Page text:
You can copy, e.g., plotting code from the course demos, but really try to solve the actual assignment problems with your own code and explanations.

Do not share your answers publicly.

Do not copy answers from the internet or from previous years. We compare the answers to the answers from previous years and to the answers from other students this year.

Do not submit empty PDFs, almost empty PDFs, copy of the questions, nonsense generated by yourself or AI, as these are just harming the other students as they can’t do peergrading for the empty or nonsense submissions. Violations of this rule will be reported and investigated in the same way was plagiarism.

If you have any suggestions or improvements to the course material, please post in the course chat feedback channel, create an issue, or submit a pull request to the public repository!

Rubric S1: General information - 7.5/100 points

Q1:
Can you open the PDF and it’s not blank nor nonsense? If the pdf is blank, nonsense, or something like only a copy of the questions, 1) report it as problematic in Peergrade-interface to get another report to review, and 2) send a message to TAs.

Q2:
Is the report anonymous?

2 Inference for normal mean and deviation (3 points)

A factory has a production line for manufacturing car windshields. A sample of windshields has been taken for testing hardness. The observed hardness values \(\mathbf{y}_1\) can be found in the dataset windshieldy1 in the aaltobda package.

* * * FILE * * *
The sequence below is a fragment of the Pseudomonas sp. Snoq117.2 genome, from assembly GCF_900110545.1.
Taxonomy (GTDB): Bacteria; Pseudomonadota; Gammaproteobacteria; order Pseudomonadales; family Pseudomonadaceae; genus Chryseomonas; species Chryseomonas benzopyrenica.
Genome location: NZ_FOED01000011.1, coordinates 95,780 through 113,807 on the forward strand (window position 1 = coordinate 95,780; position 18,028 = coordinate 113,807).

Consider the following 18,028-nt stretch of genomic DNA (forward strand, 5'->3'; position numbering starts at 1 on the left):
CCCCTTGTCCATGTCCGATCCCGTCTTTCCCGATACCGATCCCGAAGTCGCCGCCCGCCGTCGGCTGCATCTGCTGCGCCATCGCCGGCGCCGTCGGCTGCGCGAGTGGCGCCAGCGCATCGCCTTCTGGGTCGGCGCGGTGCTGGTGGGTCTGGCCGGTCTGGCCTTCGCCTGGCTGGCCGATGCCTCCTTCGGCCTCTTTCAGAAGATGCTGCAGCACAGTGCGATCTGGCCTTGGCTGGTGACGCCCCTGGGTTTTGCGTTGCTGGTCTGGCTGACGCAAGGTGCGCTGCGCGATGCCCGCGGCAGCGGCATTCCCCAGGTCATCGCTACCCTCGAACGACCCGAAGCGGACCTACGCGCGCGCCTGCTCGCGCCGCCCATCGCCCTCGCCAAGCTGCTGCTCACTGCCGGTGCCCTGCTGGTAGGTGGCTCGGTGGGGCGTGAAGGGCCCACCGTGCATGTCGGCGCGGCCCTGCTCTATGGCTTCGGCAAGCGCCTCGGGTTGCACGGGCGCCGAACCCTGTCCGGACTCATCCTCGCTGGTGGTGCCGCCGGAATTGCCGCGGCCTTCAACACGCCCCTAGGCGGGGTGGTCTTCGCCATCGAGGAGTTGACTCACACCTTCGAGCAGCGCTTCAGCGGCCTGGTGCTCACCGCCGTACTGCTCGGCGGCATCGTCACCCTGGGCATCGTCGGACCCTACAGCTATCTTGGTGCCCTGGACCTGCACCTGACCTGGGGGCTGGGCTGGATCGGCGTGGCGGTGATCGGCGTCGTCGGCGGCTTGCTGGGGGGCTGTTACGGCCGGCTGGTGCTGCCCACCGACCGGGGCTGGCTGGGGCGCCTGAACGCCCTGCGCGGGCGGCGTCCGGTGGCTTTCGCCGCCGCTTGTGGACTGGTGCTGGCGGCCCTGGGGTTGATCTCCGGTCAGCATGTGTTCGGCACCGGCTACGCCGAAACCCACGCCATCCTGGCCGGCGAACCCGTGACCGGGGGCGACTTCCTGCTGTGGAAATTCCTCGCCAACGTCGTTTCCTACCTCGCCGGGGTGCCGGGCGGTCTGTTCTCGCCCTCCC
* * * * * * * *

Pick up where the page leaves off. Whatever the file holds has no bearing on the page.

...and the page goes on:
We may assume that the observations follow a normal distribution with an unknown standard deviation \(\sigma\). We wish to obtain information about the unknown average hardness \(\mu\). For simplicity we assume standard uninformative prior discussed in the book, that is, \(p(\mu, \sigma) \propto \sigma^{-1}\). It is not necessary to derive the posterior distribution in the report, as it has already been done in the book (see section 3.2).

Subtask 2.a)

Formulate

the likelihood,

the prior, and

the resulting posterior.

Subtask 2.b)

What can you say about the unknown \(\mu\)?

Compute and report the point estimate \(E(\mu|y)\),

compute and report a posterior 95%-interval,

plot the density, and

write interpretation of the result in text.

Tip

Posterior intervals are also called credible intervals and are different from confidence intervals.

Subtask 2.c)

What can you say about the hardness of the next windshield coming from the production line before actually measuring the hardness?